The FSB 6 between Penguins, Snow and Eternal Ice

Alessandro Beltrame

Director of Photographie

The mainland is a white desert of snow, surrounded by a clashing cold ocean, and scarcely populated. Only the animals and few plants are accustomed to the difficult living conditions. This is the Antarctic. DP Alessandro Beltrame from Italy left his warm southern European homeland for two documentaries for The Antarctica Project, a cooperative project of the Italian government and the private broadcaster Mediaset. With scientists of the national research centers CNR, ENEA, and PNRA as well as the FSB 6/2 D tripod system by Sachtler, he spent a month at the South Pole – with merciless temperatures dropping to -50 °C (58 ºF), a real test for the crew and the equipment.

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“We aren't remembered for words and deeds but rather for the feeling we have conveyed to others.”

Alessandro Beltrame


Panasonic AG-HPX 250

Canon EOS 5D Mark II

Sony PMW-EX1R and RX1

GoPro Hero 3

Canon lenses (70–200 mm, 16–35 mm, 8–15 mm, 100 mm, 24–105 mm)

ABC Crane 250

Gates Housing for underwater shooting

Two Sachtler tripod systems FSB 6 with ENG 75/2 D tripods

ENG 75/2 D

Even without fur and feathers: light-footed in the snow and ice

The native penguins and seals are optimally adapted to the hostile living conditions with a thick layer of fat and dense fur or feathers and can move quickly over ice and under water. For human feet, this is more difficult, especially when it is also necessary to carry heavy equipment. "Transport over icy, snowy, and rocky terrain is very difficult; that's why the equipment has to be extremely robust and very lightweight at the same time. The less weight, the better," says Beltrame when explaining the challenges of filming at the South Pole. During shooting, temperatures between 40 to 50 °C below zero (-40 to -58 ºF) were the norm. And this is what the fluid heads of the Sachtler FSB series were made for! Its metal casing makes the FSB 6 particularly resistant and robust. Even the damping mechanism with three horizontal and three vertical grades of drag +0 remains unfazed by the extreme temperatures. Together with the ENG 75/2 D tripod, the fluid head weighs in at only 5.3 kg (11.7 lbs), which makes it easy to transport through rough terrain. With a transport length of 84 cm (33.1 in), the compact tripod system can be comfortably carried on the shoulder.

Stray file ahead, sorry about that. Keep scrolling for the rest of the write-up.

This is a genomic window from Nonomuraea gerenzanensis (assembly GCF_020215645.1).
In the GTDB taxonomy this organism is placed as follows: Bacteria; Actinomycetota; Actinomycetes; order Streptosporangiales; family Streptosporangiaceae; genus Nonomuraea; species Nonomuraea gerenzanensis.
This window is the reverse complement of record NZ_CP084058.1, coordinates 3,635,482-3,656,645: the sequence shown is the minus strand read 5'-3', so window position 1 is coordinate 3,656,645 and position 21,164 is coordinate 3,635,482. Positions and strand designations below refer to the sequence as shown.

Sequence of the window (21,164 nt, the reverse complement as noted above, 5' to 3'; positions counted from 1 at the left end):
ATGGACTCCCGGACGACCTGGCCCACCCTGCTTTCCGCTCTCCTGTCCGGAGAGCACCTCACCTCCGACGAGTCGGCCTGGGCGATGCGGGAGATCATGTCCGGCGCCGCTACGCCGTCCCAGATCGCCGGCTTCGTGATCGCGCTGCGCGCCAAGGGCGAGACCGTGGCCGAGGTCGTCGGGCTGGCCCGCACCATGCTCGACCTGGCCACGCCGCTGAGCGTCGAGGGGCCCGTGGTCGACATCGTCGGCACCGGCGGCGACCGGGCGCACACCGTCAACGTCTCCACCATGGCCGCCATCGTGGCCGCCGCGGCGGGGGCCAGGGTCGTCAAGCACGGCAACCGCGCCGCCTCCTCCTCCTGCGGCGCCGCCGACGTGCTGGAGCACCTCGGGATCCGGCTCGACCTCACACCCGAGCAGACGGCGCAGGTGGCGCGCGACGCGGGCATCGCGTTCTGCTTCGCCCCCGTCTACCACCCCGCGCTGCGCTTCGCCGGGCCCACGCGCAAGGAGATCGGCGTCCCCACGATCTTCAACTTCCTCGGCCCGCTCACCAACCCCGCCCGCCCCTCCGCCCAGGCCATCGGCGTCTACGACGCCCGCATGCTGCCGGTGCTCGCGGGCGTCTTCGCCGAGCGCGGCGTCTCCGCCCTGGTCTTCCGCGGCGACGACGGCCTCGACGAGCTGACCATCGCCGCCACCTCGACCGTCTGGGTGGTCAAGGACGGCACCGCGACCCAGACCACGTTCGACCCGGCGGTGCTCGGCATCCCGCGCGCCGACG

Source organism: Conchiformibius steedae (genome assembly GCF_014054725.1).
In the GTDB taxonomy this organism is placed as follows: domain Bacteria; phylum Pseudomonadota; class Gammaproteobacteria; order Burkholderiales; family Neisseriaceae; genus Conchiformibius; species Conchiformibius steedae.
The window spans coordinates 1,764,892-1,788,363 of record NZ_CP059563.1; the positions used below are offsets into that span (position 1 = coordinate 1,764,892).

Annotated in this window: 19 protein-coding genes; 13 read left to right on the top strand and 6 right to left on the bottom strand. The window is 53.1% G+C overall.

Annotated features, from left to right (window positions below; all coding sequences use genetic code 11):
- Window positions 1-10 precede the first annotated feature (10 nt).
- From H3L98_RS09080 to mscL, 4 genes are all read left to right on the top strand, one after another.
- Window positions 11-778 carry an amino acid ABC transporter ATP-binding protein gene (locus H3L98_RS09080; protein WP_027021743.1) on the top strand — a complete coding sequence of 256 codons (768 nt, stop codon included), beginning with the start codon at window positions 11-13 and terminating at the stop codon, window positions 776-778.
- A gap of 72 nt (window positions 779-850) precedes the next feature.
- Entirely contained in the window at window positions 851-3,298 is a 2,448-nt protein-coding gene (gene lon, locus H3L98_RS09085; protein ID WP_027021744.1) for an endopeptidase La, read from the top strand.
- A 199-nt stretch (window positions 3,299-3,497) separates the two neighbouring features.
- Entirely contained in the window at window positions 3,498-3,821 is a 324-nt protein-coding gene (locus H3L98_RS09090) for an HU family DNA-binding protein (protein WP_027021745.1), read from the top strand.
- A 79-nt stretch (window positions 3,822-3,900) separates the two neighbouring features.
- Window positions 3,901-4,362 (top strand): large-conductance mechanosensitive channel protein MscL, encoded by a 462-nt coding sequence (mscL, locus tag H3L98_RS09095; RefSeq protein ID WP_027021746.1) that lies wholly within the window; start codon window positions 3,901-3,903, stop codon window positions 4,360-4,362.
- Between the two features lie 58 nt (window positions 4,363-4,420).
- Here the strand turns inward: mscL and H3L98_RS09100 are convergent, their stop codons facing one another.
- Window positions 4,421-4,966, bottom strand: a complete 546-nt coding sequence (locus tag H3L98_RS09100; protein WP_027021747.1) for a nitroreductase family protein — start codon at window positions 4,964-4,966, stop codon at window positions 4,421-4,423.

Wether in the cold, up high or down low: always the right setting

Beltrame is not only on the go for projects commissioned by public and private Italian broadcasters; he also works for the BBC and the National Geographic Channel. Every shoot is an individual challenge – and this is exactly what the Italian cinematographer finds so appealing: "I like the adventure and extreme productions. Underwater, windy mountain tops and caves – these are my specialties." Thanks to the sideload camera plate with the Snap & Go mechanism, camera configurations can be prepared according to climate and project requirements and then be set on the fluid head from the side with a turn of the hand– even when you're wearing thick gloves like Beltrame at the South Pole. During the Antarctic shoot, the extreme temperatures required frequent battery changes. For this reason, it was especially important to Alessandro Beltrame that the counterbalance of the camera set-up worked quickly and simply. He found support in the especially long 120-mm sliding range of the camera plate and the 10-step counterbalance with Speedbalance technology for set-ups from 1.5 to 8 kg (3.3 to 17.6 lbs). With the step-shifting system, the settings can be reproduced exactly, and counterbalance is achieved instantly every time. This way, preparations for filming don't become a test of patience.

Bucking freezing temperatures: smooth movements at down to -40 °C (-40 °F)

With more than 20 years of professional experience all over the world, Alessandro Beltrame knows what counts when choosing his equipment for work, which takes him to the most remote and barren corners of the planet: "The quality of pan and tilt movements is a basic requirement. It doesn't matter how well you prepare, you never know how much leeway you'll actually have. That's exactly why you need the best possible camera support. Especially when, as in the Antarctic, contact to the outside world is only possible every 15 days – when a military airplane comes from New Zealand. The worst case scenario is that you have to do without a tripod system for more than two weeks.” For The Antarctica Project, he relied on the FSB 6 by Sachtler and, with this choice, on the authentic German art of engineering. The patented damping system of Sachtler heads with very finely designed step-shifting uses a special lubrication grease which guarantees smooth tilt and pan movements, even in extreme temperatures of -40 to +60 °C (-40 to +140 °F) – without tedious warm-up panning and time-consuming experiments with the settings.